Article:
I read a quote this morning taken from the brilliant xkcd comic (no. 896, “Marie Curie”), to wit: “You don't become great by trying to be great. You become great by wanting to do something, and then doing it so hard that you become great in the process.” I am also put in mind of a small laminated poster that was on my side of the large mirror in the bedroom I shared with my sister in Los Angeles: it featured Linus (of Peanuts fame), holding his blanket and solemnly proclaiming, "There is no heavier burden than a great potential."

… And I think the latter quote, that being conscious of the burden, can go a long way in short-circuiting the wisdom of the first quote. It's kind of like being too audience-conscious when writing: for many years I felt that whatever I wrote, whatever I'd intend to write, had to be done with the idea in mind of Leading People to the Church, and the result was… a lack of results — very little writing, and certainly what writing there was pretty bad overall (even my small efforts at sci-fi always had an LDS missionary undercurrent). Definitely not publishable.

Among the notable exceptions were The Easy-to-Read Book of Mormon (ETRBOM), "Buttons" (Sunstone piece), and some of my Mormon feminist essays. I felt deeply about all of these things, about the importance of doing them. It helped that the audiences I had in mind were almost entirely LDS, yes, and that it was relatively easy to adapt some of the mofem essays for a non-Mormon audience thereafter. Simplifying but retaining the message of the Book of Mormon, trying to explain things, making arguments to promote or defend a point of view that seemed (and still seems) morally and intellectually just — I feel, in retrospect, that I lived up to my (writerly) potential with those projects.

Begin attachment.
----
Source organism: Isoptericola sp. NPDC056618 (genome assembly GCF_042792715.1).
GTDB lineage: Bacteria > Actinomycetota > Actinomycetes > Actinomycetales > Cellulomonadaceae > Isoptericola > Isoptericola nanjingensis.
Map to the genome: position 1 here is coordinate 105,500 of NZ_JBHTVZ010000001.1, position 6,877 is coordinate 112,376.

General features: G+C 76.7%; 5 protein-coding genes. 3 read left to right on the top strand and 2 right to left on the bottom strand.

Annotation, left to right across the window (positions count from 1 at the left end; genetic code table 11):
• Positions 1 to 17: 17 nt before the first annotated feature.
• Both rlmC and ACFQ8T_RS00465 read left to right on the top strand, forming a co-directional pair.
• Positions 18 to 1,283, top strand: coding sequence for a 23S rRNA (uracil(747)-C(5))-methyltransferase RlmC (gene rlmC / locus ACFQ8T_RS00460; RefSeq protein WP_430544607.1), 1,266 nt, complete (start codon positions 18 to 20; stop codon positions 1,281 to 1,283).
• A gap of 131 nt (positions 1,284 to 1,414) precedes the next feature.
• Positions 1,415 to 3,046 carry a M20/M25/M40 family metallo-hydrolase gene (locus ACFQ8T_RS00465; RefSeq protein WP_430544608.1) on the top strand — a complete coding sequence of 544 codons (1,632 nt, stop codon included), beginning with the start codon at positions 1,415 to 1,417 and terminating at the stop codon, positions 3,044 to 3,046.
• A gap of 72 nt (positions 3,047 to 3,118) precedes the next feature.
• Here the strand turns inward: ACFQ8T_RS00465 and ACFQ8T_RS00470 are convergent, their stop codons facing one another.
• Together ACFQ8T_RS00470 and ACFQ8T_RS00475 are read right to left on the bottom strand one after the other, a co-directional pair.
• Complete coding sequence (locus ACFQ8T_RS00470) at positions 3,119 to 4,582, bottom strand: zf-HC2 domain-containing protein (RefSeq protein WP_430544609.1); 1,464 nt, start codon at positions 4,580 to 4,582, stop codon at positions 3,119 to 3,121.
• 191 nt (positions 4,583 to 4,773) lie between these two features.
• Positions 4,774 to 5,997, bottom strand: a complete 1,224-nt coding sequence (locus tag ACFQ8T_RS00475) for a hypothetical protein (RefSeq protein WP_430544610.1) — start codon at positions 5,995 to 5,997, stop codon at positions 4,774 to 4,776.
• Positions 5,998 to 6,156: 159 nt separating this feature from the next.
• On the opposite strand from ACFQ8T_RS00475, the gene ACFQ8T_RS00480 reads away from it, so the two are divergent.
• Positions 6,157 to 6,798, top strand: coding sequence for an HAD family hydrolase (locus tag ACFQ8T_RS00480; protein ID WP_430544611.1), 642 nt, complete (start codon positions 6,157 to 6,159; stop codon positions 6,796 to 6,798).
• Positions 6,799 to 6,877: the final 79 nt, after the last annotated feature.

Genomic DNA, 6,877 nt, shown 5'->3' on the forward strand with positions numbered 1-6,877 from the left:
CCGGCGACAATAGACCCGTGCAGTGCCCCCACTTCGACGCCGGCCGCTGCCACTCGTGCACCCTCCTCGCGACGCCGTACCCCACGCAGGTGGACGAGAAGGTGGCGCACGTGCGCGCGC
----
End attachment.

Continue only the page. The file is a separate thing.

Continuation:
Doing so, however, exacted a cost in other areas of my life (and no surprise there): with the ETRBOM in particular, I felt pushed and compelled such that I feel to this day that there were times I neglected my family, neglected myself, too. And at the height of my mofem-ness, the same was true. The satisfaction — the enormous satisfaction of writing, of receiving praise as a writer (I treasure in particular Mario de Pillis, Sr.'s assessment of my cool-headedness and logic when debating issues on-line with various shades of Neanderthals) — all this was in some measure undercut by hearing in my head/heart the church's insistent message that The Most Important Calling for Women in This Life is Motherhood, and that our kids were spending far too much time at the babysitter's or in front of the TV while I fanatically worked on the ETRBOM and/or engaged online.

…I would like to think, and indeed I hope that I didn't cause our daughters any permanent damage.

So here I am at roughly the start of the last quarter of my life — or, the gods willing and genetic trends upholding, the last third of my life — and I find myself a bit at loose ends. I have a few artsy things that I feel reasonably enthusiastic about doing this week (e.g., painting in oils while Mr Mo is away, odor be danged). I am all too conscious that my contributions to the family coffers have been fairly minimal since I parted ways with SAP … nearly two years ago now. I was too ill to work in any way approximating full-time for a long while — more ill than I or Mr Mo may have realized — but even though I'm sorta kinda pretty much back to normal, I've yet to find a focus. (It's true that I would have been and would still be totally fine with working for my Paris client a LOT more, but the volume comes and goes in fits and starts, and I don't think that's going to change anytime soon, alas. My illness did not affect my translation and editing skills, thank the gods.)

A lot of people, myself included, joke about figuring out what they want to be when they grow up — but the joke is less and less humorous the closer and closer I get to my (wildly theoretical) retirement.

Well, time to get cracking. Awakening to "falling back" an hour was a gift this morning, as is the burst of sunshine right this minute on a day when storms and rain and gray are predicted.